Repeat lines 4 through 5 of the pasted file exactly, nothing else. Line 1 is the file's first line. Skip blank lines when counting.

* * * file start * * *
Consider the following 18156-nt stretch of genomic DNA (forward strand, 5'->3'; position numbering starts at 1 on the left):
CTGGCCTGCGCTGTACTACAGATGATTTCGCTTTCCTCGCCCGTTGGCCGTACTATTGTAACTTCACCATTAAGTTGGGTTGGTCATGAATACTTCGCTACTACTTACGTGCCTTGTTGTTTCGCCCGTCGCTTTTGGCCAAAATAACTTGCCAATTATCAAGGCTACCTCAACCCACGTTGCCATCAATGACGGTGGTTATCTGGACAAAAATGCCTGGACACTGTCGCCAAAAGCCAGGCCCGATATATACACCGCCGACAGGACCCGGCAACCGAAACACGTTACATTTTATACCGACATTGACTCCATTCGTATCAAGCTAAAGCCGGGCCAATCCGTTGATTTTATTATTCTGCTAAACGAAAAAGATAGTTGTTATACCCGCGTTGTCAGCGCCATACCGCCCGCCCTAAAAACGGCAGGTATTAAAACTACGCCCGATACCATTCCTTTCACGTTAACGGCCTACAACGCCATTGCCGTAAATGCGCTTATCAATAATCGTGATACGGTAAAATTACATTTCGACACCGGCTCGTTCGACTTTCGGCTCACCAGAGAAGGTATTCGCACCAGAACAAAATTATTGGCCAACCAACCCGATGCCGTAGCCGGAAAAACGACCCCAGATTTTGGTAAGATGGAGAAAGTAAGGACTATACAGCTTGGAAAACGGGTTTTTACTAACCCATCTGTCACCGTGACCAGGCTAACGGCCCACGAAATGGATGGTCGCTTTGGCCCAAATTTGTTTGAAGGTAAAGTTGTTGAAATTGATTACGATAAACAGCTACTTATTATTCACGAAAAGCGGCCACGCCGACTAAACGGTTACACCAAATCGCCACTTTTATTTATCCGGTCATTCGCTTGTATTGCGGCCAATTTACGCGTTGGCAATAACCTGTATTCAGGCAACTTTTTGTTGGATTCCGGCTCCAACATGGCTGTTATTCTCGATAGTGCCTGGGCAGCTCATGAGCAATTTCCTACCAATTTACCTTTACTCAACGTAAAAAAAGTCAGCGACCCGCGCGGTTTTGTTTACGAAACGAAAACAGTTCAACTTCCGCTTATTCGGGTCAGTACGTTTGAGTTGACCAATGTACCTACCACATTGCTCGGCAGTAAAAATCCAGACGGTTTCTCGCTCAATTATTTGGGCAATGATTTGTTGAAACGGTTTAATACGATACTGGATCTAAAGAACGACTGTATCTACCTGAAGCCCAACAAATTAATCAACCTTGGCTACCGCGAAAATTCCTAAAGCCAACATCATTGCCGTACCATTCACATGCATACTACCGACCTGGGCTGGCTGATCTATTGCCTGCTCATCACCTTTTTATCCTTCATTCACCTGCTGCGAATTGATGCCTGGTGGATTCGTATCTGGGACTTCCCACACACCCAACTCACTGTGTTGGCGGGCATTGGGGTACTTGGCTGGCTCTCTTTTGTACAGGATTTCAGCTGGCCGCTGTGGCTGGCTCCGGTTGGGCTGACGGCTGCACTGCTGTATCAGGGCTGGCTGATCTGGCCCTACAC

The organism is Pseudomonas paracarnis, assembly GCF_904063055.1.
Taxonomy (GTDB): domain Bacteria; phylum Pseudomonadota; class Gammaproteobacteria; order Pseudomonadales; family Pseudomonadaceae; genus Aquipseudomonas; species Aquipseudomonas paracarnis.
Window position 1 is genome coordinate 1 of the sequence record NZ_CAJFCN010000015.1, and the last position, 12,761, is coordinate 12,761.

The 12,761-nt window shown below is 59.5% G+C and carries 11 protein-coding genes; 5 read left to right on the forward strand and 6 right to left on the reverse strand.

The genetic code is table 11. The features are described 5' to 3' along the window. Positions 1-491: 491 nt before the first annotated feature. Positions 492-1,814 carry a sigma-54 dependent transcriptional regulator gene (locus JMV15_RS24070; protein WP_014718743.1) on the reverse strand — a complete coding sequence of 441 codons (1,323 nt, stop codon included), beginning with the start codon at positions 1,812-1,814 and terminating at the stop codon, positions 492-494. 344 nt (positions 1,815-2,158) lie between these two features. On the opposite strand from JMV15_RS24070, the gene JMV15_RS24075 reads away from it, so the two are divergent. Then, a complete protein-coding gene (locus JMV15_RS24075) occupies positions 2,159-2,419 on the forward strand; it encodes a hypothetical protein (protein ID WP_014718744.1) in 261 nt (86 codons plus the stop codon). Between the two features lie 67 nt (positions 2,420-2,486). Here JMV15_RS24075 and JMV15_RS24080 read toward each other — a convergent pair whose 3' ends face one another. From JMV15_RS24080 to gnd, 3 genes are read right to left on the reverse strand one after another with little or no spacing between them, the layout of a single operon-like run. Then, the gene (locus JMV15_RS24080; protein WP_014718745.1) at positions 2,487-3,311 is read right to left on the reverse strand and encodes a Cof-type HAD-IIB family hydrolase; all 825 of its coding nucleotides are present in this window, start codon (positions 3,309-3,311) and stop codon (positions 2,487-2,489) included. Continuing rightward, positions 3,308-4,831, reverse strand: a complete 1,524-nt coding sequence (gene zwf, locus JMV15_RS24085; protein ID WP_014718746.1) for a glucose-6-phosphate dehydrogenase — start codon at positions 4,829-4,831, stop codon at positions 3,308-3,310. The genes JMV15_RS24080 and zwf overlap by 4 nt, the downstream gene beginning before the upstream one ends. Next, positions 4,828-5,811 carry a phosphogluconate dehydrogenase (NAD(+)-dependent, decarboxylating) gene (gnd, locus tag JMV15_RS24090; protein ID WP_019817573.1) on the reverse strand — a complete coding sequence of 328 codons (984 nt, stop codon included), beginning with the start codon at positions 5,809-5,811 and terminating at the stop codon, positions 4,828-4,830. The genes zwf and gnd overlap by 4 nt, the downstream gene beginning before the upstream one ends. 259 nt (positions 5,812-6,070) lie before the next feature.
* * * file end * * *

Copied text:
Taxonomy (GTDB): domain Bacteria; phylum Pseudomonadota; class Gammaproteobacteria; order Pseudomonadales; family Pseudomonadaceae; genus Aquipseudomonas; species Aquipseudomonas paracarnis.
Window position 1 is genome coordinate 1 of the sequence record NZ_CAJFCN010000015.1, and the last position, 12,761, is coordinate 12,761.